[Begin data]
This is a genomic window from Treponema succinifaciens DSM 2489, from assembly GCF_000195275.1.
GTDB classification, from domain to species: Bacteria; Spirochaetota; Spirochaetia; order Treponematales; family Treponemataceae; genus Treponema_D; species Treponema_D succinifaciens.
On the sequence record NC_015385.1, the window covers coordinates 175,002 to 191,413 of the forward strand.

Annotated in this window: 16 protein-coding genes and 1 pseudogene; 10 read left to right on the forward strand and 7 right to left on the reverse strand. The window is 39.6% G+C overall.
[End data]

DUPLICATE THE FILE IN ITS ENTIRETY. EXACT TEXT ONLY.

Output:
This is a genomic window from Treponema succinifaciens DSM 2489, from assembly GCF_000195275.1.
GTDB classification, from domain to species: Bacteria; Spirochaetota; Spirochaetia; order Treponematales; family Treponemataceae; genus Treponema_D; species Treponema_D succinifaciens.
On the sequence record NC_015385.1, the window covers coordinates 175,002 to 191,413 of the forward strand.

Annotated in this window: 16 protein-coding genes and 1 pseudogene; 10 read left to right on the forward strand and 7 right to left on the reverse strand. The window is 39.6% G+C overall.